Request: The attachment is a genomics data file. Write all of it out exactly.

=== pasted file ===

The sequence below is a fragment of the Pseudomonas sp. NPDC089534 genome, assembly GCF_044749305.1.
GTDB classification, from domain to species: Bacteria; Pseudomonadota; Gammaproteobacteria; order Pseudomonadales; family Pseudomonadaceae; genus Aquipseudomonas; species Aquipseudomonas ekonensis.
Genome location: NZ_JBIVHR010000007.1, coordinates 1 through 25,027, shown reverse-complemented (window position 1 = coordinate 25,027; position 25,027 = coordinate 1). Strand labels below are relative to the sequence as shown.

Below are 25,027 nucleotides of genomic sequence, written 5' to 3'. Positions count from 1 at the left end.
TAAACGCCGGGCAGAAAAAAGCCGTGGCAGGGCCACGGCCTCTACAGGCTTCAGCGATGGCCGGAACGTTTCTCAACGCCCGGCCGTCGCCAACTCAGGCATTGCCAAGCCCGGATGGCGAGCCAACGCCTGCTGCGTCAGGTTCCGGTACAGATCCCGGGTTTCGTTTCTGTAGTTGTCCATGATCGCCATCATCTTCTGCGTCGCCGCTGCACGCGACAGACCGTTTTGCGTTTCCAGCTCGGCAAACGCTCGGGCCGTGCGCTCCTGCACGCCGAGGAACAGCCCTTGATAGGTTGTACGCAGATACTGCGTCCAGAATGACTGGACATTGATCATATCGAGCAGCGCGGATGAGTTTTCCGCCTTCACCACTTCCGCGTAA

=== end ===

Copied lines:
The sequence below is a fragment of the Pseudomonas sp. NPDC089534 genome, assembly GCF_044749305.1.
GTDB classification, from domain to species: Bacteria; Pseudomonadota; Gammaproteobacteria; order Pseudomonadales; family Pseudomonadaceae; genus Aquipseudomonas; species Aquipseudomonas ekonensis.
Genome location: NZ_JBIVHR010000007.1, coordinates 1 through 25,027, shown reverse-complemented (window position 1 = coordinate 25,027; position 25,027 = coordinate 1). Strand labels below are relative to the sequence as shown.

Below are 25,027 nucleotides of genomic sequence, written 5' to 3'. Positions count from 1 at the left end.
TAAACGCCGGGCAGAAAAAAGCCGTGGCAGGGCCACGGCCTCTACAGGCTTCAGCGATGGCCGGAACGTTTCTCAACGCCCGGCCGTCGCCAACTCAGGCATTGCCAAGCCCGGATGGCGAGCCAACGCCTGCTGCGTCAGGTTCCGGTACAGATCCCGGGTTTCGTTTCTGTAGTTGTCCATGATCGCCATCATCTTCTGCGTCGCCGCTGCACGCGACAGACCGTTTTGCGTTTCCAGCTCGGCAAACGCTCGGGCCGTGCGCTCCTGCACGCCGAGGAACAGCCCTTGATAGGTTGTACGCAGATACTGCGTCCAGAATGACTGGACATTGATCATATCGAGCAGCGCGGATGAGTTTTCCGCCTTCACCACTTCCGCGTAA